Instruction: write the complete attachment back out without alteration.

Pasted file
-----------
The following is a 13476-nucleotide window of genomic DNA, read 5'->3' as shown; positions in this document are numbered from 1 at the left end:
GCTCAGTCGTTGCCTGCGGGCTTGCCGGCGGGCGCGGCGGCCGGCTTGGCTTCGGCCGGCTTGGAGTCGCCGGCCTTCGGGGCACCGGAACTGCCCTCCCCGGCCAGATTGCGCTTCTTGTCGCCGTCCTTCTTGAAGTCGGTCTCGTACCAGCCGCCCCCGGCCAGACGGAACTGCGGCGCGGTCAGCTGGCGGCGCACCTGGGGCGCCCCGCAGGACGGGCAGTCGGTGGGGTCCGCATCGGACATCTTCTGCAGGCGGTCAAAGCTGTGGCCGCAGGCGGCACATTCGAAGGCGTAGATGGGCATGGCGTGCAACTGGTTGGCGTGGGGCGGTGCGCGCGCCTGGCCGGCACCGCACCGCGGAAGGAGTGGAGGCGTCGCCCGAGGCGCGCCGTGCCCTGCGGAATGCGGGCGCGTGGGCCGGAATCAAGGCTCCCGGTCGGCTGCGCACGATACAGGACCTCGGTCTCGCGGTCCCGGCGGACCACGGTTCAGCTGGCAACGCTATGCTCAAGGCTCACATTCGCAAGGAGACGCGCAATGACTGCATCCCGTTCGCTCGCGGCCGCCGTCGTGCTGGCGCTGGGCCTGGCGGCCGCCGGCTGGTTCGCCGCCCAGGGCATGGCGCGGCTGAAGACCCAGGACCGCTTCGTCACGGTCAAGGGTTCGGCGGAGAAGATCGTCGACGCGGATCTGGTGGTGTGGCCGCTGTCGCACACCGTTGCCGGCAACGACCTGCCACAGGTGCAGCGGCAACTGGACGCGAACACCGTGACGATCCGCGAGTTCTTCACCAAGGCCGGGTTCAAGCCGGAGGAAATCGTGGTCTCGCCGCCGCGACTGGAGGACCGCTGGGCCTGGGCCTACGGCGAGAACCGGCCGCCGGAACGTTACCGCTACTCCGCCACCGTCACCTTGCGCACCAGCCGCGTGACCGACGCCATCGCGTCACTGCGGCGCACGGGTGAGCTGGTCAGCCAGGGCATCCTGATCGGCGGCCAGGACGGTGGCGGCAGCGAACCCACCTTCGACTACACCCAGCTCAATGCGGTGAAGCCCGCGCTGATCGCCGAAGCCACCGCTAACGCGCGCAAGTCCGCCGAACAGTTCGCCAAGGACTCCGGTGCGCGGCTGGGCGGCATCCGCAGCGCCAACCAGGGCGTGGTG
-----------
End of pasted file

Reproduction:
The following is a 13476-nucleotide window of genomic DNA, read 5'->3' as shown; positions in this document are numbered from 1 at the left end:
GCTCAGTCGTTGCCTGCGGGCTTGCCGGCGGGCGCGGCGGCCGGCTTGGCTTCGGCCGGCTTGGAGTCGCCGGCCTTCGGGGCACCGGAACTGCCCTCCCCGGCCAGATTGCGCTTCTTGTCGCCGTCCTTCTTGAAGTCGGTCTCGTACCAGCCGCCCCCGGCCAGACGGAACTGCGGCGCGGTCAGCTGGCGGCGCACCTGGGGCGCCCCGCAGGACGGGCAGTCGGTGGGGTCCGCATCGGACATCTTCTGCAGGCGGTCAAAGCTGTGGCCGCAGGCGGCACATTCGAAGGCGTAGATGGGCATGGCGTGCAACTGGTTGGCGTGGGGCGGTGCGCGCGCCTGGCCGGCACCGCACCGCGGAAGGAGTGGAGGCGTCGCCCGAGGCGCGCCGTGCCCTGCGGAATGCGGGCGCGTGGGCCGGAATCAAGGCTCCCGGTCGGCTGCGCACGATACAGGACCTCGGTCTCGCGGTCCCGGCGGACCACGGTTCAGCTGGCAACGCTATGCTCAAGGCTCACATTCGCAAGGAGACGCGCAATGACTGCATCCCGTTCGCTCGCGGCCGCCGTCGTGCTGGCGCTGGGCCTGGCGGCCGCCGGCTGGTTCGCCGCCCAGGGCATGGCGCGGCTGAAGACCCAGGACCGCTTCGTCACGGTCAAGGGTTCGGCGGAGAAGATCGTCGACGCGGATCTGGTGGTGTGGCCGCTGTCGCACACCGTTGCCGGCAACGACCTGCCACAGGTGCAGCGGCAACTGGACGCGAACACCGTGACGATCCGCGAGTTCTTCACCAAGGCCGGGTTCAAGCCGGAGGAAATCGTGGTCTCGCCGCCGCGACTGGAGGACCGCTGGGCCTGGGCCTACGGCGAGAACCGGCCGCCGGAACGTTACCGCTACTCCGCCACCGTCACCTTGCGCACCAGCCGCGTGACCGACGCCATCGCGTCACTGCGGCGCACGGGTGAGCTGGTCAGCCAGGGCATCCTGATCGGCGGCCAGGACGGTGGCGGCAGCGAACCCACCTTCGACTACACCCAGCTCAATGCGGTGAAGCCCGCGCTGATCGCCGAAGCCACCGCTAACGCGCGCAAGTCCGCCGAACAGTTCGCCAAGGACTCCGGTGCGCGGCTGGGCGGCATCCGCAGCGCCAACCAGGGCGTGGTG